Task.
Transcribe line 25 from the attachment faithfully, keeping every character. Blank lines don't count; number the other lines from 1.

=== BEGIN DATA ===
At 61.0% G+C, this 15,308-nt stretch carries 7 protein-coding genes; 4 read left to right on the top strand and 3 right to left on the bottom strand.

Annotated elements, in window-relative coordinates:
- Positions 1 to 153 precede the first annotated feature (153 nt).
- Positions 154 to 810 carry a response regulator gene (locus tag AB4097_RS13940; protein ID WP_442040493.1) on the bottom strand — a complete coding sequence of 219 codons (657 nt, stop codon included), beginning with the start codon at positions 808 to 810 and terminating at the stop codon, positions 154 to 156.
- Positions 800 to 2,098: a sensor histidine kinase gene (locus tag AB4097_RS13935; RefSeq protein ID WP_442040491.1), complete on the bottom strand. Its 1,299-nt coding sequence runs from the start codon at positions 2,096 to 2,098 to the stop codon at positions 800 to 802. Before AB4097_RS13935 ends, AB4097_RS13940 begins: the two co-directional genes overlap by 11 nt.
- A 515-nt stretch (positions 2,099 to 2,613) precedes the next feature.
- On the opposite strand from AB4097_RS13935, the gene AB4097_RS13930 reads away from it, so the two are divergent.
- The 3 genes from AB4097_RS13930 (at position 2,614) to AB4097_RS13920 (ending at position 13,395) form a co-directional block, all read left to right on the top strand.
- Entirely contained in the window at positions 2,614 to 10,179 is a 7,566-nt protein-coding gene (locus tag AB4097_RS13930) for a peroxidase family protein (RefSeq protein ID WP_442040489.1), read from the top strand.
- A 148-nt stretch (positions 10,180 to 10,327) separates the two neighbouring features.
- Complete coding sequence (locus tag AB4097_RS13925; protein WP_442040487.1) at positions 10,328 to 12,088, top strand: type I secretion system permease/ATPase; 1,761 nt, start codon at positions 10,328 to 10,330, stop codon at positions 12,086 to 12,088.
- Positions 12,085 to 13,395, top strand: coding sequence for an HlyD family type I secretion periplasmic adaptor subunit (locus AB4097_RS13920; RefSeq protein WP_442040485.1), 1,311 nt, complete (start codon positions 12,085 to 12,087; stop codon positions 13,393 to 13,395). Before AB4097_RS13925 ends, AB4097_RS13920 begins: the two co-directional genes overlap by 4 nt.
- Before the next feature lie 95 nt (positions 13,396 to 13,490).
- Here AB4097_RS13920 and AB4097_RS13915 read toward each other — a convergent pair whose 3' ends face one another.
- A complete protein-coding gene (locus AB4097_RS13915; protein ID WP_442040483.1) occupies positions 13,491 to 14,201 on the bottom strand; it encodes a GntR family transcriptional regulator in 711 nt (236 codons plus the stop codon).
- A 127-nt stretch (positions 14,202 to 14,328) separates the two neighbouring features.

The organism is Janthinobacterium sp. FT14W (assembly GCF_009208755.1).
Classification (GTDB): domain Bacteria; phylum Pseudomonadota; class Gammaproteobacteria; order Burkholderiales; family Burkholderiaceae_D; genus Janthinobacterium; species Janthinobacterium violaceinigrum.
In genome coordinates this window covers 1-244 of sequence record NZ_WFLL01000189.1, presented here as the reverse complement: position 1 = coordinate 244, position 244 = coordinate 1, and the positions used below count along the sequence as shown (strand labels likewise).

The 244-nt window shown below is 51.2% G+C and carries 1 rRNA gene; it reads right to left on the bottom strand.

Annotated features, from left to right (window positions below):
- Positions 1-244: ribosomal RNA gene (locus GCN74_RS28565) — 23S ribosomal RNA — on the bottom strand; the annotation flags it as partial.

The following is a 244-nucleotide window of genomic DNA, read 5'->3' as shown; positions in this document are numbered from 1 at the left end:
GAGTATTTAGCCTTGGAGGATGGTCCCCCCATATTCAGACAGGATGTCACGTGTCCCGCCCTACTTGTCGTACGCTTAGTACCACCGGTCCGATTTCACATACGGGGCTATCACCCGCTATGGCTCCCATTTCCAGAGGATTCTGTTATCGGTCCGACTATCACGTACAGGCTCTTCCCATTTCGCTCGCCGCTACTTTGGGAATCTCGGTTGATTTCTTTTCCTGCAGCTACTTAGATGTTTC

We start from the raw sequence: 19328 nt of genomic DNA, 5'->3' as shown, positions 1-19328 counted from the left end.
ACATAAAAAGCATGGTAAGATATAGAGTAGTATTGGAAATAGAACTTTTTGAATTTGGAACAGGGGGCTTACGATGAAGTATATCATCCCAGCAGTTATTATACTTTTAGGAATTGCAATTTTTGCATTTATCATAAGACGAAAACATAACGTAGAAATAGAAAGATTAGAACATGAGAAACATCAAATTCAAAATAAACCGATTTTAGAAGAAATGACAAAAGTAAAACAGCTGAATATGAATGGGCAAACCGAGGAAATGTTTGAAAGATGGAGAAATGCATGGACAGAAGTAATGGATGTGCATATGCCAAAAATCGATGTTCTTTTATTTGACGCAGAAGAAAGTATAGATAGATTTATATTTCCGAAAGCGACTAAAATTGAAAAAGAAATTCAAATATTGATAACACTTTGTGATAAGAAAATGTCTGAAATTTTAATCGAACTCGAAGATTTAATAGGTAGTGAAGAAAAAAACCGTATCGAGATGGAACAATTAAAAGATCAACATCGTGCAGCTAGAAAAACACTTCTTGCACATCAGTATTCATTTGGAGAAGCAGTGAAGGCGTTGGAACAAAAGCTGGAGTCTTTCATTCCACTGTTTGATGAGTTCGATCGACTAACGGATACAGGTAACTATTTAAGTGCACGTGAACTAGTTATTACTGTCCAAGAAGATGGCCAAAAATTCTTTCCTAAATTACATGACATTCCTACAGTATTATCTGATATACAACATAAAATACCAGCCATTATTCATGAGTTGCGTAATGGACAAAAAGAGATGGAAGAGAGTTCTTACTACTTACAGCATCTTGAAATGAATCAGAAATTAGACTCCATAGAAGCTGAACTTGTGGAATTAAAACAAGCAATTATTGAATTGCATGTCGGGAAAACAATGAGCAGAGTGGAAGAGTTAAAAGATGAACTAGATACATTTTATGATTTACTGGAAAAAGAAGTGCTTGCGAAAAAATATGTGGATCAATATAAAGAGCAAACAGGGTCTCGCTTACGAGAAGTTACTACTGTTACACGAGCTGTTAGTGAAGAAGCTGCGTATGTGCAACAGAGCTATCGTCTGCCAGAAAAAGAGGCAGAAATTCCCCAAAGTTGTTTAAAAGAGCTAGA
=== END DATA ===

We start from the raw sequence: 19328 nt of genomic DNA, 5'->3' as shown, positions 1-19328 counted from the left end.